Security researchers have discovered that a convenient Safari feature can automatically give up a user’s personal information to a Website.
Safari’s AutoFill options are enabled by default to fill Web forms with your name, e-mail address, physical address, phone number, and other details that you store in your personal Address Book card (you can find these options under Safari -> Preferences -> AutoFill). Start typing the first couple of letters in your name, or the first number of your street address, and Safari will automatically fill out the rest to help you complete the form more quickly.
As reported by InformationWeek, WhiteHat Security founder and CTO Jeremiah Grossman described on his blog how a malicious hacker could take advantage of Safari’s AutoFill feature. You may remember Grossman from his discovery of other browser security exploits, such as “clickjacking” in 2008. A frequent research colleague, Robert Hansen, set up a harmless proof-of-concept site so that you can watch the exploitation in action. (You can find a link to the proof of concept, should you be so inclined, via Grossman’s blog above.)
Basically, a maliciously crafted Web form can cycle through letters and numbers in each text entry field until it triggers Safari’s auto-fill functionality. The form can then be automatically submitted to the hacker so the information can be be sold to spammers and otherwise exploited.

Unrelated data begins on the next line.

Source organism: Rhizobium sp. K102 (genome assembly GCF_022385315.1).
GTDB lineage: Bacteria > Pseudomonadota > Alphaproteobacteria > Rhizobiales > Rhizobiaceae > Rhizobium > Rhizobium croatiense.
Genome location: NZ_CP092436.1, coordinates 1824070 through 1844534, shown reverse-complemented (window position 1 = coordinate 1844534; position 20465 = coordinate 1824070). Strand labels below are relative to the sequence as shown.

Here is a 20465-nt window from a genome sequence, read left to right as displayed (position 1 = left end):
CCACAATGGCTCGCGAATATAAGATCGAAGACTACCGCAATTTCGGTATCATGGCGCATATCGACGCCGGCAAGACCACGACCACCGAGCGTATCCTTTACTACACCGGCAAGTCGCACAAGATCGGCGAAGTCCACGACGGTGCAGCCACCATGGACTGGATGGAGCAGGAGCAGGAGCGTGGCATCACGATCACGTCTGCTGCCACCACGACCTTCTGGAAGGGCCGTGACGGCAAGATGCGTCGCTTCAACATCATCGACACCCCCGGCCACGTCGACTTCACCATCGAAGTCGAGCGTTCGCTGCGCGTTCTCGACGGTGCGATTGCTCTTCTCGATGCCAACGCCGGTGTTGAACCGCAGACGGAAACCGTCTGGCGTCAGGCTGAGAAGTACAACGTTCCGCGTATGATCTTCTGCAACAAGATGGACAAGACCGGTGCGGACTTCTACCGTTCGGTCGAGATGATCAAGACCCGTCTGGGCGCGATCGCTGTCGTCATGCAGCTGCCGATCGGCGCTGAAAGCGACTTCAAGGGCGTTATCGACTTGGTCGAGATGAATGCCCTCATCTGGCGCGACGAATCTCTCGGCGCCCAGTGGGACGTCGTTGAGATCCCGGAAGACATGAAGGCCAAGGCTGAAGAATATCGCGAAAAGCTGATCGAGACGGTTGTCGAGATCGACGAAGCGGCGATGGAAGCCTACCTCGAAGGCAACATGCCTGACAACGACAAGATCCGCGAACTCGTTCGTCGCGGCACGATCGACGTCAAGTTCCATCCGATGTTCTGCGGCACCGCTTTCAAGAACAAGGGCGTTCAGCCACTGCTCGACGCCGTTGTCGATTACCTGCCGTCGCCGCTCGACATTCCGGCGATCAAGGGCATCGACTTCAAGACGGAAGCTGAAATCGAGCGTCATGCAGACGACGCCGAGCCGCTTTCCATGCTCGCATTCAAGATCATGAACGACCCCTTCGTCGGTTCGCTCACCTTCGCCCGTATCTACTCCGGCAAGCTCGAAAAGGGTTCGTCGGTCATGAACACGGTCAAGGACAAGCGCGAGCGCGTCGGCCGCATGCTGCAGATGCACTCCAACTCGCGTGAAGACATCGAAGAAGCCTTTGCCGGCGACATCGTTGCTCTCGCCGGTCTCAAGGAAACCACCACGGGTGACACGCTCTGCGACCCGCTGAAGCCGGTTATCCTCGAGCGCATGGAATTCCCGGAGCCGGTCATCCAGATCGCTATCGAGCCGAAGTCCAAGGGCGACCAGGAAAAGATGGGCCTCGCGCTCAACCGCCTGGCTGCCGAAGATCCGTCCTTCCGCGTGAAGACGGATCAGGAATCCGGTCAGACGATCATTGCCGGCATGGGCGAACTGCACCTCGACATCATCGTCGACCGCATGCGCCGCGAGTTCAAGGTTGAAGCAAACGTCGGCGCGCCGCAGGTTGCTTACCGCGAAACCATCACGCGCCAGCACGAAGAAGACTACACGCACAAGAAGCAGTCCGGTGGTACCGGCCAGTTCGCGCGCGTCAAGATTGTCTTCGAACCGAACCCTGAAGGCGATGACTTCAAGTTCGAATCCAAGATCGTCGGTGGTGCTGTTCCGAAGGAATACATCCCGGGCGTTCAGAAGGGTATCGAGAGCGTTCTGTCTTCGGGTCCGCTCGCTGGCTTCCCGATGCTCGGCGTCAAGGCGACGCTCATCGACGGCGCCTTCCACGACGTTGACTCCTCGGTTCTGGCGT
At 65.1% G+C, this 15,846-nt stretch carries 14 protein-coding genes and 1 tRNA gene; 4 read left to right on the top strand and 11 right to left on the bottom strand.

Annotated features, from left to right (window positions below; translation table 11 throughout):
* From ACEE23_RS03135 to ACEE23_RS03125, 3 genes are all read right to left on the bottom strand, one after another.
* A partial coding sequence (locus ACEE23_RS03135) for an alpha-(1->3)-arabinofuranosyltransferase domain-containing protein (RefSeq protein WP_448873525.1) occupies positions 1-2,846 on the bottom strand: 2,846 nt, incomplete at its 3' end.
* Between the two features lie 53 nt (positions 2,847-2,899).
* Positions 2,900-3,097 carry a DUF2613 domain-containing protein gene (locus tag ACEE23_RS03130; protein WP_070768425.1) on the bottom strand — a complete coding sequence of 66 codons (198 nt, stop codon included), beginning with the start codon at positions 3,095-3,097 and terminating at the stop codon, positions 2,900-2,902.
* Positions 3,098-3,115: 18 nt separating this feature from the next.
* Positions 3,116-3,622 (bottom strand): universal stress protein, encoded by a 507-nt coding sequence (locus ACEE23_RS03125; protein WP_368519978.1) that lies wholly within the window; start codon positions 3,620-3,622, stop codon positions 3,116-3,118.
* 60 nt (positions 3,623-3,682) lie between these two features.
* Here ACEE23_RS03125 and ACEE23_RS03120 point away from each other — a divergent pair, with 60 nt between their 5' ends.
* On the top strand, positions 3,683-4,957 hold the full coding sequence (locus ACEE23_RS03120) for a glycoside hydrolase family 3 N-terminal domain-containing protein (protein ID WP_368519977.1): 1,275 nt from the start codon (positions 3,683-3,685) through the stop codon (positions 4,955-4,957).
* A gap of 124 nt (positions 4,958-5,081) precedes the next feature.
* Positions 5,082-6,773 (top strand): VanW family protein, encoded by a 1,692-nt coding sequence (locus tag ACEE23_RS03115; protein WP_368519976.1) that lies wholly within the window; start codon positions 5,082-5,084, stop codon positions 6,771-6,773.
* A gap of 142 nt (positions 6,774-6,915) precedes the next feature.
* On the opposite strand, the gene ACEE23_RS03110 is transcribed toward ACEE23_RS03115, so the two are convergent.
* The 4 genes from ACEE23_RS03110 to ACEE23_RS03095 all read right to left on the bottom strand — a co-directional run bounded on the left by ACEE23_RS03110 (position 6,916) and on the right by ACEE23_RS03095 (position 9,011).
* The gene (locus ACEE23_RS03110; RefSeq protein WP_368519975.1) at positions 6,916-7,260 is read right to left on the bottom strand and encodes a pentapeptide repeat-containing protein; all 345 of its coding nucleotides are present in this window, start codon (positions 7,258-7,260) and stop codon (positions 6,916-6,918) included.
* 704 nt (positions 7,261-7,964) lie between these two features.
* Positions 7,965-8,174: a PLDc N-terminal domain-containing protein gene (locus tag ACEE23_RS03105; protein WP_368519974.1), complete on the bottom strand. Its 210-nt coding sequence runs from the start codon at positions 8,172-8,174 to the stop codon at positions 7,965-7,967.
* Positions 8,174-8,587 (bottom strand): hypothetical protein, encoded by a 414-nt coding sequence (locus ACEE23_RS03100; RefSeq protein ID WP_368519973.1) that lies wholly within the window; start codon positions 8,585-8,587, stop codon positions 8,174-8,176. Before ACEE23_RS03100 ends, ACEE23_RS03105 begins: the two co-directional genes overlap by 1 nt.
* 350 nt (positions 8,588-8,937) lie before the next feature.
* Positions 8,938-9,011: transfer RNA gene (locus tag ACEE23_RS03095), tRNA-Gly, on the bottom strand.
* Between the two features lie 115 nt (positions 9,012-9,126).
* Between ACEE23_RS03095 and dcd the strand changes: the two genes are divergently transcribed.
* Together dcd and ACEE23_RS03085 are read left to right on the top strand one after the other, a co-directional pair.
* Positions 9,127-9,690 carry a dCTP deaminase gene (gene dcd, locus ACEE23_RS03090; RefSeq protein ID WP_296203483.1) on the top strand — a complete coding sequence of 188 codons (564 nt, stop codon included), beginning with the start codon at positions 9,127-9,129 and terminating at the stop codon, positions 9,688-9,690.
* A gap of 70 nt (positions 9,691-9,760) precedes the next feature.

Grossman blames a flaw in WebKit, the open-source engine that powers Safari on both the Mac and iOS devices, as well as Google’s Chrome browser and other mobile devices. However, Hansen’s proof-of-concept site does not appear to work on the most recent version of Chrome; that may be because Chrome does not tie into Apple’s Address Book for auto-filling like Safari does. Also, on the mobile version of Safari, you apparently have to consciously tap the AutoFill button.
Fortunately, there’s an easy way to defend against the malicious exploitation of Safari’s AutoFill feature. You can simply disable the “Using info from my Address Book” option in the AutoFill preferences pane.
Grossman wrote in his blog post that he alerted Apple about this exploitation of Safari’s auto-fill feature on June 17. So far, all he has received is an automated reply. While this sounds like it’s mainly just exploiting a feature designed for convenience and not technically a bug, it still seems that Apple may need to tweak Safari's AutoFill feature to prevent this behavior.